One of the fascinating things about traumatic memories is how your brain actually processes them. When something happens to you that is too hard, scary, life-threatening or just impossible to understand, the event does not get processed like most life events. You don’t experience it, process it, and file it away, knowing how it relates to the rest of your life like you normally do. Your brain literally cannot process it, so it gets stuck in this ‘unprocessed’ state. That is why flashbacks are so weird. They are unprocessed memories, that you have not actually put into your memory. That’s why a flashback is not just ‘remembering something scary that happened in the past’ but you actually re-live it. The part of your brain that should be able to figure out what is happening right now, and when you are thinking about a memory you are recalling from your own past just does not work. The brain can’t figure out it’s a memory. It’s a recording of an event that your brain doesn’t know how to deal with, so it’s not associated with your own life properly because you can’t file it away with other memories.


This dissociation can start while the event is taking place, which is why people (like me) even at the time felt almost “out of body” like the event was not really taking place to them, but they were almost witnessing it from an outsider’s perspective.

This is why some people have ‘repressed’ memories. Some event was so traumatic that they couldn’t process it at the time, and have never been able to do so since. Now they literally do not have a ‘memory’ as such, of the event. Their brain has never been able to file that thing away amongst the other memories of life, connected to other appropriate memories.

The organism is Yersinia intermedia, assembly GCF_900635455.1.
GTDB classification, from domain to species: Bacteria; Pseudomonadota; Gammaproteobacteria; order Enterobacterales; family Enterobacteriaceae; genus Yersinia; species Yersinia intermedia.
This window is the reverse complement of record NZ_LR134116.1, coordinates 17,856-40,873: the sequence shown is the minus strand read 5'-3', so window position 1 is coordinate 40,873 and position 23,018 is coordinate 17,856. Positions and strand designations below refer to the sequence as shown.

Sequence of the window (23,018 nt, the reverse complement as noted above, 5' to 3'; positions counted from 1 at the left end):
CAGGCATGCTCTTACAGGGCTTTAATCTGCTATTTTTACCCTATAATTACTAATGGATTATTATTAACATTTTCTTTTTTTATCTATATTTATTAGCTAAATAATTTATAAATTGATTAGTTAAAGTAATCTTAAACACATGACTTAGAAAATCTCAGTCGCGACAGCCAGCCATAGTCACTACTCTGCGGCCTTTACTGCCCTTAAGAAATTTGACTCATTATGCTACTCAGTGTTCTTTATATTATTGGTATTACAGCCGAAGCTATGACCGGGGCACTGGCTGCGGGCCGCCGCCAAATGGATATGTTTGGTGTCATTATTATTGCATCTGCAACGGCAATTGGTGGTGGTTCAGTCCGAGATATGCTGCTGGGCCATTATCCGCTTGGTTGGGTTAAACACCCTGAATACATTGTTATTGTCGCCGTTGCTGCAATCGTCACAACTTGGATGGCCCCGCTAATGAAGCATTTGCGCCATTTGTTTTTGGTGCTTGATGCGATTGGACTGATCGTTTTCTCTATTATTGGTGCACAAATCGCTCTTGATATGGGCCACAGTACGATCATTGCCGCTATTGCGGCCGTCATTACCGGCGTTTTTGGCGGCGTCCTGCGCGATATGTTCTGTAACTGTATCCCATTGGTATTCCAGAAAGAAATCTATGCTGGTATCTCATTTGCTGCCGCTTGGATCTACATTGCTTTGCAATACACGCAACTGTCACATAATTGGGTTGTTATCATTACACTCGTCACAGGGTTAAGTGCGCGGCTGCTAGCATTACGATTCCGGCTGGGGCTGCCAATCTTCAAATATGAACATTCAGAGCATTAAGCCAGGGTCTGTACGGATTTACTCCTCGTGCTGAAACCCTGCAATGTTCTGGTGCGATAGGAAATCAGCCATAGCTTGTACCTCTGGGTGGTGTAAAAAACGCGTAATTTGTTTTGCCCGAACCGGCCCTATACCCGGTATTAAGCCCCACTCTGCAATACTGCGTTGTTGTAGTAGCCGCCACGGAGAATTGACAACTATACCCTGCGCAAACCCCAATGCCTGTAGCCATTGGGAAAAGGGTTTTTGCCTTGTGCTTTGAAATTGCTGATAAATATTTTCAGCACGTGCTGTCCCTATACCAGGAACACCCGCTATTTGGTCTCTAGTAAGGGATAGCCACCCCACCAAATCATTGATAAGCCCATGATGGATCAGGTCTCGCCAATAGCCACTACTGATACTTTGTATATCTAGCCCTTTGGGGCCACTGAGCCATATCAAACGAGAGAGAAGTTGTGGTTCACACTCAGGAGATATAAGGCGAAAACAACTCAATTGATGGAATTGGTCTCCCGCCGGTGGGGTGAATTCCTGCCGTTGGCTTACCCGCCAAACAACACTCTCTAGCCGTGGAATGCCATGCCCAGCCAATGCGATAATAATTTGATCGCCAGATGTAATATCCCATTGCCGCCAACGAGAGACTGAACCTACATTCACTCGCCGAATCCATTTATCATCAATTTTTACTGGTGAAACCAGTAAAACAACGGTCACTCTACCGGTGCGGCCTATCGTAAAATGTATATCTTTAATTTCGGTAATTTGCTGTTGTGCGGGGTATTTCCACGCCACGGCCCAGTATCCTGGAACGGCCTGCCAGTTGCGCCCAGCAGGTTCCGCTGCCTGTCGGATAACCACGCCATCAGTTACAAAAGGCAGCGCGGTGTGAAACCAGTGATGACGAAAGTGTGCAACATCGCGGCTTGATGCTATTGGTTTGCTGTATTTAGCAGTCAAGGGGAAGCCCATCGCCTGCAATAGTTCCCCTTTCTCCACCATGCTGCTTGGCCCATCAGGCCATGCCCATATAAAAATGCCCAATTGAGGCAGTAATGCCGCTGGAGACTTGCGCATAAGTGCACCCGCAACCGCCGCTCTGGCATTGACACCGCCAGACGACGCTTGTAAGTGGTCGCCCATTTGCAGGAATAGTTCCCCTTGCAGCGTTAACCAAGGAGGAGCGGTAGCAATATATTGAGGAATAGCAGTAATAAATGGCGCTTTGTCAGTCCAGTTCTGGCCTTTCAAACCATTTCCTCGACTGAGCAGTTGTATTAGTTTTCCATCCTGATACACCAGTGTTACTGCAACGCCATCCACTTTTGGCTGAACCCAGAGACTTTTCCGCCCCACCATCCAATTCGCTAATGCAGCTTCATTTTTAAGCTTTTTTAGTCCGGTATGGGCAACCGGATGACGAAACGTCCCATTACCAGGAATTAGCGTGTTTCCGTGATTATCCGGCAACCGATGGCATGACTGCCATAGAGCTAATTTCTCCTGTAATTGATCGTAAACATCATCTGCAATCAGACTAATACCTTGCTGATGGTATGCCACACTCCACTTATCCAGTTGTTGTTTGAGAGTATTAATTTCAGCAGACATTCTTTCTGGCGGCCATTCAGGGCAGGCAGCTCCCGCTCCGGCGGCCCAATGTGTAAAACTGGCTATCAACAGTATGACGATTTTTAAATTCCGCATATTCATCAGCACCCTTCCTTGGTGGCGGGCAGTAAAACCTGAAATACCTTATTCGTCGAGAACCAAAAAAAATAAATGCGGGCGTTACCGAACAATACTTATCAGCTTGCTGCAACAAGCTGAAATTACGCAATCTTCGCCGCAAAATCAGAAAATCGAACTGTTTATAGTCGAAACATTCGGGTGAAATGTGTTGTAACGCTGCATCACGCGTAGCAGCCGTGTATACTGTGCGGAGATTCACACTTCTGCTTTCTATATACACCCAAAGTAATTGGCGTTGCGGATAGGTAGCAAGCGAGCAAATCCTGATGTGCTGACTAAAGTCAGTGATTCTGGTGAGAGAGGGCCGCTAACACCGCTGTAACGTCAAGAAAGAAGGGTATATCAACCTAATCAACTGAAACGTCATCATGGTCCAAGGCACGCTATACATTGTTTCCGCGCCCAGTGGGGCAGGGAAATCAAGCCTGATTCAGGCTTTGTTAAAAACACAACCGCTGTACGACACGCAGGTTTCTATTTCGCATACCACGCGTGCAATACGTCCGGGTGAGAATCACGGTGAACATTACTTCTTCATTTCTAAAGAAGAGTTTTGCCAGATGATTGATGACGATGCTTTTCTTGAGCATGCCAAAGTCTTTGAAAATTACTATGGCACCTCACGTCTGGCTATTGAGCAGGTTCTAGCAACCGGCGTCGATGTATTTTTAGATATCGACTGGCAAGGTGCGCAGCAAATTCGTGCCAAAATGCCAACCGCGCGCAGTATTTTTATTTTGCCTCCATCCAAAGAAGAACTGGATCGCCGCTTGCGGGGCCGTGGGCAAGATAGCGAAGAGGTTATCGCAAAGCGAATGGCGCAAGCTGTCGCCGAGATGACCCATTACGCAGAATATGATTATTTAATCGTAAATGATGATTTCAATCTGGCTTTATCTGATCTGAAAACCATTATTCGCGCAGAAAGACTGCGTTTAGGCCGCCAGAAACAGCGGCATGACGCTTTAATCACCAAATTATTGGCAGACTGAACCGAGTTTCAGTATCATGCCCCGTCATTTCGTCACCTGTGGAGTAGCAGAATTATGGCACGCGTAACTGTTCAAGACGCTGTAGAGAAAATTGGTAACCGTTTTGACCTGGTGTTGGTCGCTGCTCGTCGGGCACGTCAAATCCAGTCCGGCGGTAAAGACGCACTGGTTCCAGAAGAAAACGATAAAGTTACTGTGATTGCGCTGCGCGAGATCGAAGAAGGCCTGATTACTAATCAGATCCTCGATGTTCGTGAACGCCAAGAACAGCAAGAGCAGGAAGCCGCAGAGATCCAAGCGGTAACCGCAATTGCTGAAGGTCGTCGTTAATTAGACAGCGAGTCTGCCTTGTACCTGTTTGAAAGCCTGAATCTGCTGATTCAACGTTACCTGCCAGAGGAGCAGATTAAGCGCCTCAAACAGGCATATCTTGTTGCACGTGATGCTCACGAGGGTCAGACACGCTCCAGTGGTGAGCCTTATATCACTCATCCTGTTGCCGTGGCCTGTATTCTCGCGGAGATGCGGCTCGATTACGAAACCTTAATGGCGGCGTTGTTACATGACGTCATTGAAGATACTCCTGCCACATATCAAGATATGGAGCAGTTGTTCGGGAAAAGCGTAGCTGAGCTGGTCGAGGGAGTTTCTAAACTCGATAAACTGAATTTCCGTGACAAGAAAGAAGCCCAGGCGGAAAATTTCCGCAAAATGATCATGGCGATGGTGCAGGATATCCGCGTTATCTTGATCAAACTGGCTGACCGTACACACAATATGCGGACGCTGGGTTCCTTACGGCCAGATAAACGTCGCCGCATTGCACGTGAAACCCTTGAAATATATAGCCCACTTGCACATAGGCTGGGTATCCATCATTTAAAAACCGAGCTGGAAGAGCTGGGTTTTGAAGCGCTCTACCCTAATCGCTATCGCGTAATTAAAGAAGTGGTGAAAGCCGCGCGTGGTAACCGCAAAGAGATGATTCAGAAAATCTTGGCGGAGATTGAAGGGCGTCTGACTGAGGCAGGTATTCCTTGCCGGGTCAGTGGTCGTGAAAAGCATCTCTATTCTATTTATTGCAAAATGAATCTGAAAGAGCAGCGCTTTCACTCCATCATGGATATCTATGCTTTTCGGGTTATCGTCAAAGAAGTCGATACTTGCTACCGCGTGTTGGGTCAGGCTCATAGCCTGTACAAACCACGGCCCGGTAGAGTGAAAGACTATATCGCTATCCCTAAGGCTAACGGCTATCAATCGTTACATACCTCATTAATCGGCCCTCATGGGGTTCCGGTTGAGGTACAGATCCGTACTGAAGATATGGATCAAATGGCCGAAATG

PTSD, brain scan, mri

This is fascinating stuff. Well, at least I find all that fascinating, but maybe because I see it going on inside my own head.

I think perhaps the thing to remember from all this is that there are people around us who have gone through times that aren’t just hard but have actually rewired their brains. Parts of their brain now respond differently, there are changes to how they react to various chemicals the body produces, and even the function, shape, and the way neurons fire. They have experienced things that change how their mind deals with the past, and even the present. And that’s hard. If you or someone you love has gone through something that feels like this, get help. Modern psychology/neurology/counselling/psychiatry has actually developed an amazing assortment of approaches to deal with this issue.

I can’t imagine where our family would be right now if we had not been (and continue to be) taken care of by mental health professionals. I honestly cannot even picture what state I’d be in right now. So I guess this is just a bit of a wake-up call and a plea from those who perhaps can’t see they need help or can’t get it. Step in. Be bold. Make appointments for them. Tell them you’re in their corner. It’s not their fault. They’re not just ‘being a baby about it.’ They cannot simply ‘get over it.’ No one expects a person to recover from a car crash that leaves you with four broken limbs and internal bleeding without getting help from trained health providers with all the techniques and tools they have. It should be the same with mental health.

We’ve been told that 18 months is the typical time-frame for a full-recovery from the type of trauma we experienced. So we’re likely not yet halfway there. In some ways, that’s defeating, but it’s helpful to know there is an endpoint, and that we’re moving towards it. Our prayer is that somehow we come out of this stronger, bolder, braver. That our faith would be strengthened, that our family will be more resilient, and that we are better prepared to deal with the hard things that are part of life.